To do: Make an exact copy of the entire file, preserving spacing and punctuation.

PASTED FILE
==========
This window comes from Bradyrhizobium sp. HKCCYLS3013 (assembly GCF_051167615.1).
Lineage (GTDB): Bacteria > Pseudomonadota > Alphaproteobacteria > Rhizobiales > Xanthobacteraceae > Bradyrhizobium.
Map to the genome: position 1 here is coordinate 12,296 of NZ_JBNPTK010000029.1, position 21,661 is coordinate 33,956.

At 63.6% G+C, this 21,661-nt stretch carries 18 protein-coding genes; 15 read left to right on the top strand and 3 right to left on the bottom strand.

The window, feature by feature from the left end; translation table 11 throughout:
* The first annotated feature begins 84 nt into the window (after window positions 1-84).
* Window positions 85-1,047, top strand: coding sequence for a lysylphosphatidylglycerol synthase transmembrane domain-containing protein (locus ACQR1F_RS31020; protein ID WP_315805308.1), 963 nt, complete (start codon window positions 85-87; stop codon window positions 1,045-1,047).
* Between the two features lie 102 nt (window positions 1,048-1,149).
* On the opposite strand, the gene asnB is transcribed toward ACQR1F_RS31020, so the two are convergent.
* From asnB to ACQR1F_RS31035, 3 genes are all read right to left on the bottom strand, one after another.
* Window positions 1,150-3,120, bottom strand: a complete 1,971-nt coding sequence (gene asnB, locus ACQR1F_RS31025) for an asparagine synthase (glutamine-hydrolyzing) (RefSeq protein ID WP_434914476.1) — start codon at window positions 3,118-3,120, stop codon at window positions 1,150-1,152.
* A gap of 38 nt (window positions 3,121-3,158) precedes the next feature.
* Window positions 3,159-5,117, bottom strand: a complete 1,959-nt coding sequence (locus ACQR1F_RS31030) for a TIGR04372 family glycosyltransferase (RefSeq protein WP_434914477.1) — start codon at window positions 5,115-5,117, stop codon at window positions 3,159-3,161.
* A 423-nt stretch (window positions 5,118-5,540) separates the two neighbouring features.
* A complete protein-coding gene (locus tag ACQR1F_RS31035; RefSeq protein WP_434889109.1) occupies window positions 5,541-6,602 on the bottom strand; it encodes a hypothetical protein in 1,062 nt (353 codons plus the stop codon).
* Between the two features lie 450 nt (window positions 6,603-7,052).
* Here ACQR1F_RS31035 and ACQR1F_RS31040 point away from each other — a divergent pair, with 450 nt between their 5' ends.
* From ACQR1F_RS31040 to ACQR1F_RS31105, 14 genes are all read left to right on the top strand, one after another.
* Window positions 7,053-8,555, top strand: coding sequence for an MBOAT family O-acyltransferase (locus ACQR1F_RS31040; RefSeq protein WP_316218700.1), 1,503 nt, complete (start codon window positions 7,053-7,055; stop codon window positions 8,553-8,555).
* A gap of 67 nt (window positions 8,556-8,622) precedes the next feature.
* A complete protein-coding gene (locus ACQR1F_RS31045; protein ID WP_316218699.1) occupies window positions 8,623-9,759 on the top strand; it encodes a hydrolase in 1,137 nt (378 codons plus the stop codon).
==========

This window comes from Bradyrhizobium sp. HKCCYLS3013 (assembly GCF_051167615.1).
Lineage (GTDB): Bacteria > Pseudomonadota > Alphaproteobacteria > Rhizobiales > Xanthobacteraceae > Bradyrhizobium.
Map to the genome: position 1 here is coordinate 12,296 of NZ_JBNPTK010000029.1, position 21,661 is coordinate 33,956.

At 63.6% G+C, this 21,661-nt stretch carries 18 protein-coding genes; 15 read left to right on the top strand and 3 right to left on the bottom strand.

The window, feature by feature from the left end; translation table 11 throughout:
* The first annotated feature begins 84 nt into the window (after window positions 1-84).
* Window positions 85-1,047, top strand: coding sequence for a lysylphosphatidylglycerol synthase transmembrane domain-containing protein (locus ACQR1F_RS31020; protein ID WP_315805308.1), 963 nt, complete (start codon window positions 85-87; stop codon window positions 1,045-1,047).
* Between the two features lie 102 nt (window positions 1,048-1,149).
* On the opposite strand, the gene asnB is transcribed toward ACQR1F_RS31020, so the two are convergent.
* From asnB to ACQR1F_RS31035, 3 genes are all read right to left on the bottom strand, one after another.
* Window positions 1,150-3,120, bottom strand: a complete 1,971-nt coding sequence (gene asnB, locus ACQR1F_RS31025) for an asparagine synthase (glutamine-hydrolyzing) (RefSeq protein ID WP_434914476.1) — start codon at window positions 3,118-3,120, stop codon at window positions 1,150-1,152.
* A gap of 38 nt (window positions 3,121-3,158) precedes the next feature.
* Window positions 3,159-5,117, bottom strand: a complete 1,959-nt coding sequence (locus ACQR1F_RS31030) for a TIGR04372 family glycosyltransferase (RefSeq protein WP_434914477.1) — start codon at window positions 5,115-5,117, stop codon at window positions 3,159-3,161.
* A 423-nt stretch (window positions 5,118-5,540) separates the two neighbouring features.
* A complete protein-coding gene (locus tag ACQR1F_RS31035; RefSeq protein WP_434889109.1) occupies window positions 5,541-6,602 on the bottom strand; it encodes a hypothetical protein in 1,062 nt (353 codons plus the stop codon).
* Between the two features lie 450 nt (window positions 6,603-7,052).
* Here ACQR1F_RS31035 and ACQR1F_RS31040 point away from each other — a divergent pair, with 450 nt between their 5' ends.
* From ACQR1F_RS31040 to ACQR1F_RS31105, 14 genes are all read left to right on the top strand, one after another.
* Window positions 7,053-8,555, top strand: coding sequence for an MBOAT family O-acyltransferase (locus ACQR1F_RS31040; RefSeq protein WP_316218700.1), 1,503 nt, complete (start codon window positions 7,053-7,055; stop codon window positions 8,553-8,555).
* A gap of 67 nt (window positions 8,556-8,622) precedes the next feature.
* A complete protein-coding gene (locus ACQR1F_RS31045; protein ID WP_316218699.1) occupies window positions 8,623-9,759 on the top strand; it encodes a hydrolase in 1,137 nt (378 codons plus the stop codon).